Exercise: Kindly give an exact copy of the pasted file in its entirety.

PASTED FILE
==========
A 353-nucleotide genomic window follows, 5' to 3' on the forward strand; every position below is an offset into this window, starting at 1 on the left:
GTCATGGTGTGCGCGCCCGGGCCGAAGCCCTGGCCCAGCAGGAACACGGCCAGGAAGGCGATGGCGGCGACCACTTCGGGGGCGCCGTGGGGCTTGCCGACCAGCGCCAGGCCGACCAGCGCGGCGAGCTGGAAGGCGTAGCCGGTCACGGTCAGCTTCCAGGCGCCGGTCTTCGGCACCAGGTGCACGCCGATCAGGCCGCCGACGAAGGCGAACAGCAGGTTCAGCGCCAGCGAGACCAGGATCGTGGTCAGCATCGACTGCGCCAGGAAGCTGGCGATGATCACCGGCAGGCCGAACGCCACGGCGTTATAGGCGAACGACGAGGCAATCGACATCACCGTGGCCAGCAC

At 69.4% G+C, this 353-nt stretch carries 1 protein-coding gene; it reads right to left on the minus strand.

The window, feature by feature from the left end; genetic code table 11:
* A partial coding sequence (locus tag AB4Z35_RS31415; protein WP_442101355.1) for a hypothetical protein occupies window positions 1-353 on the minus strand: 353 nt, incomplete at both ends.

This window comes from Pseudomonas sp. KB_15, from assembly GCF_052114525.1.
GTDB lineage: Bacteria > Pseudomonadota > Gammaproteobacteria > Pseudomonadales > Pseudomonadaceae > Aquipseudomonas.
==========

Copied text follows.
A 353-nucleotide genomic window follows, 5' to 3' on the forward strand; every position below is an offset into this window, starting at 1 on the left:
GTCATGGTGTGCGCGCCCGGGCCGAAGCCCTGGCCCAGCAGGAACACGGCCAGGAAGGCGATGGCGGCGACCACTTCGGGGGCGCCGTGGGGCTTGCCGACCAGCGCCAGGCCGACCAGCGCGGCGAGCTGGAAGGCGTAGCCGGTCACGGTCAGCTTCCAGGCGCCGGTCTTCGGCACCAGGTGCACGCCGATCAGGCCGCCGACGAAGGCGAACAGCAGGTTCAGCGCCAGCGAGACCAGGATCGTGGTCAGCATCGACTGCGCCAGGAAGCTGGCGATGATCACCGGCAGGCCGAACGCCACGGCGTTATAGGCGAACGACGAGGCAATCGACATCACCGTGGCCAGCAC

At 69.4% G+C, this 353-nt stretch carries 1 protein-coding gene; it reads right to left on the minus strand.

The window, feature by feature from the left end; genetic code table 11:
* A partial coding sequence (locus tag AB4Z35_RS31415; protein WP_442101355.1) for a hypothetical protein occupies window positions 1-353 on the minus strand: 353 nt, incomplete at both ends.

This window comes from Pseudomonas sp. KB_15, from assembly GCF_052114525.1.
GTDB lineage: Bacteria > Pseudomonadota > Gammaproteobacteria > Pseudomonadales > Pseudomonadaceae > Aquipseudomonas.